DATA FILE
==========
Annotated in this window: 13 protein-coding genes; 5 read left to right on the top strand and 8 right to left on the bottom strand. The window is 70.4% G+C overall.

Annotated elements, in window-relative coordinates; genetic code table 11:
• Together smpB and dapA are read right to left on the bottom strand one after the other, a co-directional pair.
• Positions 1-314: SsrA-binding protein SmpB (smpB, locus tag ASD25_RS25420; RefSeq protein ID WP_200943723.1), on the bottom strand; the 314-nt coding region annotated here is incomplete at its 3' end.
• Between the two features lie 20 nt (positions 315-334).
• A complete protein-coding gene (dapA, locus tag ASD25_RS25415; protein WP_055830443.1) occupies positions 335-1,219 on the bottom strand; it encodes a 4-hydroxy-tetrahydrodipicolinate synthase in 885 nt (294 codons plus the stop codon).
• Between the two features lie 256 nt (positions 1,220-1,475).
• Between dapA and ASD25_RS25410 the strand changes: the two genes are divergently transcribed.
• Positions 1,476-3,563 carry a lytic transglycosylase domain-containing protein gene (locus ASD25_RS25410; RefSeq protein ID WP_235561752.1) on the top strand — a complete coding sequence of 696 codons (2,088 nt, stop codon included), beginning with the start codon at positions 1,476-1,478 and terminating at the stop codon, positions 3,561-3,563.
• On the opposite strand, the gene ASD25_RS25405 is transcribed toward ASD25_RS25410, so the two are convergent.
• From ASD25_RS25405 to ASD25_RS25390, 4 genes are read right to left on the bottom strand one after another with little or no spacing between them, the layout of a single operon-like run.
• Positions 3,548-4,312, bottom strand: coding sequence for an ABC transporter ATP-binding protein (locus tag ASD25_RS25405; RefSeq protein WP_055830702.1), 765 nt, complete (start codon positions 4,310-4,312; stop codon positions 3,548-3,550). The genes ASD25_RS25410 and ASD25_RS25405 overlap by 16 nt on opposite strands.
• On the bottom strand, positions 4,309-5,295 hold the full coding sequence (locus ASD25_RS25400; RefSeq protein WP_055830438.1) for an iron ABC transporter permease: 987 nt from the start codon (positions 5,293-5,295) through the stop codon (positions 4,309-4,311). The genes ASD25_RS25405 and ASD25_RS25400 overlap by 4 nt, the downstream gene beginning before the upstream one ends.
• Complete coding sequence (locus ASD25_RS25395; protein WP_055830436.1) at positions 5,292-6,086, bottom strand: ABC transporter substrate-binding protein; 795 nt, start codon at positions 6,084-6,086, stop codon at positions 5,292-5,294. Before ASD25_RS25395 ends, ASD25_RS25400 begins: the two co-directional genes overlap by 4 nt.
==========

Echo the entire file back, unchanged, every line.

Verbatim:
Annotated in this window: 13 protein-coding genes; 5 read left to right on the top strand and 8 right to left on the bottom strand. The window is 70.4% G+C overall.

Annotated elements, in window-relative coordinates; genetic code table 11:
• Together smpB and dapA are read right to left on the bottom strand one after the other, a co-directional pair.
• Positions 1-314: SsrA-binding protein SmpB (smpB, locus tag ASD25_RS25420; RefSeq protein ID WP_200943723.1), on the bottom strand; the 314-nt coding region annotated here is incomplete at its 3' end.
• Between the two features lie 20 nt (positions 315-334).
• A complete protein-coding gene (dapA, locus tag ASD25_RS25415; protein WP_055830443.1) occupies positions 335-1,219 on the bottom strand; it encodes a 4-hydroxy-tetrahydrodipicolinate synthase in 885 nt (294 codons plus the stop codon).
• Between the two features lie 256 nt (positions 1,220-1,475).
• Between dapA and ASD25_RS25410 the strand changes: the two genes are divergently transcribed.
• Positions 1,476-3,563 carry a lytic transglycosylase domain-containing protein gene (locus ASD25_RS25410; RefSeq protein ID WP_235561752.1) on the top strand — a complete coding sequence of 696 codons (2,088 nt, stop codon included), beginning with the start codon at positions 1,476-1,478 and terminating at the stop codon, positions 3,561-3,563.
• On the opposite strand, the gene ASD25_RS25405 is transcribed toward ASD25_RS25410, so the two are convergent.
• From ASD25_RS25405 to ASD25_RS25390, 4 genes are read right to left on the bottom strand one after another with little or no spacing between them, the layout of a single operon-like run.
• Positions 3,548-4,312, bottom strand: coding sequence for an ABC transporter ATP-binding protein (locus tag ASD25_RS25405; RefSeq protein WP_055830702.1), 765 nt, complete (start codon positions 4,310-4,312; stop codon positions 3,548-3,550). The genes ASD25_RS25410 and ASD25_RS25405 overlap by 16 nt on opposite strands.
• On the bottom strand, positions 4,309-5,295 hold the full coding sequence (locus ASD25_RS25400; RefSeq protein WP_055830438.1) for an iron ABC transporter permease: 987 nt from the start codon (positions 5,293-5,295) through the stop codon (positions 4,309-4,311). The genes ASD25_RS25405 and ASD25_RS25400 overlap by 4 nt, the downstream gene beginning before the upstream one ends.
• Complete coding sequence (locus ASD25_RS25395; protein WP_055830436.1) at positions 5,292-6,086, bottom strand: ABC transporter substrate-binding protein; 795 nt, start codon at positions 6,084-6,086, stop codon at positions 5,292-5,294. Before ASD25_RS25395 ends, ASD25_RS25400 begins: the two co-directional genes overlap by 4 nt.